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Summary

  1. The sitting began with a debate a motion on how EU countries can help fight poverty, and ways to encourage private sector firms to participate in development projects.
  2. Ahead of a lunchtime vote, MEPs also debated human rights motions relating to Nigeria, Honduras and last month's bomb attack in Lahore.
  3. At the voting session, they gave final approval to new data protection rules, and an EU-wide system to share airline passenger data.

Live Reporting

By Paul Seddon

All times stated are UK

  1. Goodbye

    And with that, today's business at the European Parliament comes to an end. 

    Remember you can recap events at this week's plenary on the Parlaiments section of the BBC News website. 

    MEPs' next plenary sitting will take place in Brussels on April 27-28. 

  2. Commissioner: driverless cars bring 'great opportunities'

    Debate on impact of driverless cars

    European Parliament

    Strasbourg

    In reply, Employment Commissioner Marianne Thyssen says the arrival of driverless cars brings "great opportunities" to improve the efficiency and environmental impact of the EU car sector. 

    She says the Commission is analysing developments in the sector as part of its research into competitiveness and its plans to create an energy union between EU countries. 

    She adds that it is expected that driverless cars will be able to comply with existing car testing procedures, and that "discussions are ongoing" as to changes that might be necessary. 

    Marianne Thyssen
  3. EU needs 'secure investment'

    Debate on impact of driverless cars

    European Parliament

    Strasbourg

    German social democrat Ismail Ertug says that the car industry has already "made considerable headway" when it comes to driverless cars.

    He adds say the arrival of "autonomous driving" will have an impact for transport polices and urban planning, but that "no attempts" have so far been made to look into its impact at an EU level. 

    He says that the EU also needs a "secure investment environment" in this area in order to compete with the United States. 

    Ismail Ertug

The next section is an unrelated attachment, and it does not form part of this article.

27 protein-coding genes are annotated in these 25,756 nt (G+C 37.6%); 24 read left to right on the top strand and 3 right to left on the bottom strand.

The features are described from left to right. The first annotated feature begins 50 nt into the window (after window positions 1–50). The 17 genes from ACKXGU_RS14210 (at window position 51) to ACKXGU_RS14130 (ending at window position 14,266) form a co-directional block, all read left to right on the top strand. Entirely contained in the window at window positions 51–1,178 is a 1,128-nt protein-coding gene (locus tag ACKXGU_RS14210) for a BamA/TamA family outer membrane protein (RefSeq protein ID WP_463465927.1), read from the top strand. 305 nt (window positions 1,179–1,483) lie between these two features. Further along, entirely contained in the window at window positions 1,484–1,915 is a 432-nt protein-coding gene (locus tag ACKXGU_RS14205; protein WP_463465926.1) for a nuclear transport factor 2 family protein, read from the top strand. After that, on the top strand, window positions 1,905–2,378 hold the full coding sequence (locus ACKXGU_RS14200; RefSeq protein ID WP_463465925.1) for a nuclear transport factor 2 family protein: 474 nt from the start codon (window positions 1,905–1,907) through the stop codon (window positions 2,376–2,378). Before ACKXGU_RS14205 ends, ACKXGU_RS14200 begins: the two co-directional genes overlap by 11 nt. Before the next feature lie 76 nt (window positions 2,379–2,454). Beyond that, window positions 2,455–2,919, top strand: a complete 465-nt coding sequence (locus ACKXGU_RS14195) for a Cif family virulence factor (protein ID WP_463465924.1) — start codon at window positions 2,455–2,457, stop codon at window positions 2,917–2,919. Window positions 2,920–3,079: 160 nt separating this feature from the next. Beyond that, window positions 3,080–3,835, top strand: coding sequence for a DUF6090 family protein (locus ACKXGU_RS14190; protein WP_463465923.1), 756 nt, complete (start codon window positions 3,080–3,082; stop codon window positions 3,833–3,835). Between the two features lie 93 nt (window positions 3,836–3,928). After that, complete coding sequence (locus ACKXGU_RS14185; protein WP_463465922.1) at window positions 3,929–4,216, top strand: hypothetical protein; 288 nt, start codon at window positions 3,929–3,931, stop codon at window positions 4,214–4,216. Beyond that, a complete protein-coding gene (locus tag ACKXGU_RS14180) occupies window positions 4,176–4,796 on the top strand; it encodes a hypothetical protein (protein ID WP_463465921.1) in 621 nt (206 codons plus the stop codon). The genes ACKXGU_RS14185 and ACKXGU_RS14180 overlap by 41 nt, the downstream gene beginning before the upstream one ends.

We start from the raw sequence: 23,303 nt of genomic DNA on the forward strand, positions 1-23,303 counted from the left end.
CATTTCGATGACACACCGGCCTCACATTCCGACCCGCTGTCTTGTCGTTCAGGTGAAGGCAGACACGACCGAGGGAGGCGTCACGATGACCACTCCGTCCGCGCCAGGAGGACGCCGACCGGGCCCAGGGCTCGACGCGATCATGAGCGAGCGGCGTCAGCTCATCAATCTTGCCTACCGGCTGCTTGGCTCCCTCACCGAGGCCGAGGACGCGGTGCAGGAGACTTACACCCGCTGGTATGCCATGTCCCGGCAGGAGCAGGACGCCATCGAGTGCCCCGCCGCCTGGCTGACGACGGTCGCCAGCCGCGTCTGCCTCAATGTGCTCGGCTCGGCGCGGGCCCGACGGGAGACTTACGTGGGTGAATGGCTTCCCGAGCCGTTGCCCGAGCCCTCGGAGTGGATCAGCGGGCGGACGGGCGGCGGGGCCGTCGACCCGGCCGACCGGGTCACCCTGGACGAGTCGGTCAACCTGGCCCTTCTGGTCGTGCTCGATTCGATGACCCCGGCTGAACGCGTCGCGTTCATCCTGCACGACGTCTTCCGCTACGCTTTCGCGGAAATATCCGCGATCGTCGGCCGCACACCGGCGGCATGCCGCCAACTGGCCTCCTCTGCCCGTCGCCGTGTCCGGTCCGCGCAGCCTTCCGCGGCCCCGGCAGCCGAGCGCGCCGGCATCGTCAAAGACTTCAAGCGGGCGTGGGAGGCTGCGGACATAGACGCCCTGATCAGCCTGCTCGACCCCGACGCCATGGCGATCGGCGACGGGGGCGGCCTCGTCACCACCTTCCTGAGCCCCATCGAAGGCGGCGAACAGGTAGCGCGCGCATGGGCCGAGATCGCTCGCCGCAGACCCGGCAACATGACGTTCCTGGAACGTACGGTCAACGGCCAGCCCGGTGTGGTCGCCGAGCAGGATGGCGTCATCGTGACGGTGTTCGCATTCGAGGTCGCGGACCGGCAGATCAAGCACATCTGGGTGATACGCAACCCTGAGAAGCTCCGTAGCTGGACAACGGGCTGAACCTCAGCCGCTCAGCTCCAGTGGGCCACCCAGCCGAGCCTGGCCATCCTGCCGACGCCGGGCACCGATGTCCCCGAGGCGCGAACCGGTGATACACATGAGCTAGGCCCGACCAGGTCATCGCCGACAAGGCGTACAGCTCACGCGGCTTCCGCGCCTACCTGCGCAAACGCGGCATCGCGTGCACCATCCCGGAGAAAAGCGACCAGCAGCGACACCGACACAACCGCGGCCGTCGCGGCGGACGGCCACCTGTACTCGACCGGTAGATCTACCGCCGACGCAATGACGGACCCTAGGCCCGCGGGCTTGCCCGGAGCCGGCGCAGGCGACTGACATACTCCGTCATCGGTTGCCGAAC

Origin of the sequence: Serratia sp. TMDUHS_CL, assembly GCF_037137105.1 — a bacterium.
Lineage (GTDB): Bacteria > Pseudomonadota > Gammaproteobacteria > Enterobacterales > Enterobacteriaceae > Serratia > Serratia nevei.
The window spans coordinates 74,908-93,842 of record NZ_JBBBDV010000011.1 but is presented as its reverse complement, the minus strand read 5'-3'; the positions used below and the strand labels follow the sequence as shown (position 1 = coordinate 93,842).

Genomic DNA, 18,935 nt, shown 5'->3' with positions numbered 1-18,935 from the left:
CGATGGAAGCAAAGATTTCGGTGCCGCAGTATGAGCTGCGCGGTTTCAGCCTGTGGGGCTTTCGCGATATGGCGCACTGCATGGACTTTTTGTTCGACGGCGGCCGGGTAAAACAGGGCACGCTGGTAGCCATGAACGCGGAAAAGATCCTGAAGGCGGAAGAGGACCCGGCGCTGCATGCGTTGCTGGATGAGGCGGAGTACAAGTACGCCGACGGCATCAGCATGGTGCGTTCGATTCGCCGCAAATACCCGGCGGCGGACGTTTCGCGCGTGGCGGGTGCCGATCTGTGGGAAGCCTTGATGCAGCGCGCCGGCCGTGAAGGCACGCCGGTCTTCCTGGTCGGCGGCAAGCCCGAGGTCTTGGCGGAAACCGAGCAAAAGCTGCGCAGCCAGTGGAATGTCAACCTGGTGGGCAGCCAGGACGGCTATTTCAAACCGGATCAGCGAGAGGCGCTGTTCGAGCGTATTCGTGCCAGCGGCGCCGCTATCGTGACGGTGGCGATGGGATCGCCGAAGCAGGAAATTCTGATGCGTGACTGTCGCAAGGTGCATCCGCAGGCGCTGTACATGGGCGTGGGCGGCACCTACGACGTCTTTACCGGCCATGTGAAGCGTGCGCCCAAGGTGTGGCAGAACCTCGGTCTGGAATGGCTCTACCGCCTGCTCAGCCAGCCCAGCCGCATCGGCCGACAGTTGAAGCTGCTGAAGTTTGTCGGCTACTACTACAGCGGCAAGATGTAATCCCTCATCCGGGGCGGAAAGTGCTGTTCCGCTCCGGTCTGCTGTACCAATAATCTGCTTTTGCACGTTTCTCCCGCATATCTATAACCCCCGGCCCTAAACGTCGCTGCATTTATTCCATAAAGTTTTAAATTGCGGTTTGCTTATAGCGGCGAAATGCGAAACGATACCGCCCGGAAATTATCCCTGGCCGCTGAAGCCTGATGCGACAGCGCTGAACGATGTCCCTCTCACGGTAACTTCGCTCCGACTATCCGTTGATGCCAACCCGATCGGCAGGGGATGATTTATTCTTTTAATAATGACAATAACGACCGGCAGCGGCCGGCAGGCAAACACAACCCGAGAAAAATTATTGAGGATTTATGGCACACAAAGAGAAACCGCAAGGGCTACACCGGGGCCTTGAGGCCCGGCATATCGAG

4. MEPs begin debate on driverless cars

    European Parliament

    Strasbourg

    That’s the debate on the impact of the migration crisis on Europe’s transport systems finished.

    Finally today, Employment Commissioner Marianne Thyssen will stay to debate what legal work the European Commission is undertaking to prepare for the eventual arrival of driverless cars.

    In an oral question to the Commission, a number of MEPs have asked the Commission to clarify how existing liability law might have to be changed if cars themselves control their own steering.

    It also asks whether the EU executive is intending to change existing testing laws for the new vehicles, or make any “additional strategic investments” in the area. 

    Driverless car
  5. EU 'should stop mass migration' - MEP

    Debate on migration crisis and the transport sector

    European Parliament

    Strasbourg

    Hungarian MEP Krisztina Morvai, from the nationalist Jobbik party, says that she "fully agrees" that the permanent reintroduction of border controls would incur "enormous costs". 

    However, she says that the "answer should be to stop mass migration".

    However, she says that debates in the chamber are just a "preparation" for a forthcoming announcement that the EU wants to "make all migration legal". 

    Krisztina Morvai
  6. EU states 'paying high price' for border controls

    Debate on migration crisis and the transport sector

    European Parliament

    Strasbourg

    Stanislav Polcak

    Centre-right Czech MEP Stanislav Polcak says that the permanent reintroduction of border controls would be "colossal" and have a "negative impact on trade".

    Dutch Liberal Matthijs van Miltenburg says that "various think tanks" support the Commission's analysis of the potential economic impact of permanently restoring border controls.  

    He adds that Europe is "currently paying a high price" for the fragmentation of the Schengen zone. 

  7. Commissioner: 'substantial negative effects' from border controls

    Debate on migration crisis and the transport sector

    European Parliament

    Strasbourg

    Marianne Thyssen tells MEPs that the transport sector is "particularly sensitive" to the effects of temporary border controls introduced by several EU countries in response to the migration crisis.

    She repeats analysis recently produced by the Commission which she says shows "substantial negative effects" on the European economy if border controls became permanent. 

    She says the Commission would like to see controls lifted "as soon as possible", and has produced guidance under which a "normally functioning Schengen area" would return by the end of this year.  

    Marianne Thyssen
  8. Welcome back

    Welcome back to coverage of this final afternoon session of this week’s plenary sitting of the European Parliament in Strasbourg.

    The short session will be getting underway shortly, when MEPs will be joined by Employment Commissioner Marianne Thyssen to debate the impact of the migration crisis on the EU’s transport sector.

  9. MEPs finish final votes

    Voting session

    European Parliament

    Strasbourg

    MEPs also pass motions they debated this morning on how EU countries can help fight poverty, and how to encourage private firms to commit funds to development policies. 

    And with that, today's voting session comes to an end. MEPs will now have the opportunity to make short speeches to explain how they voted.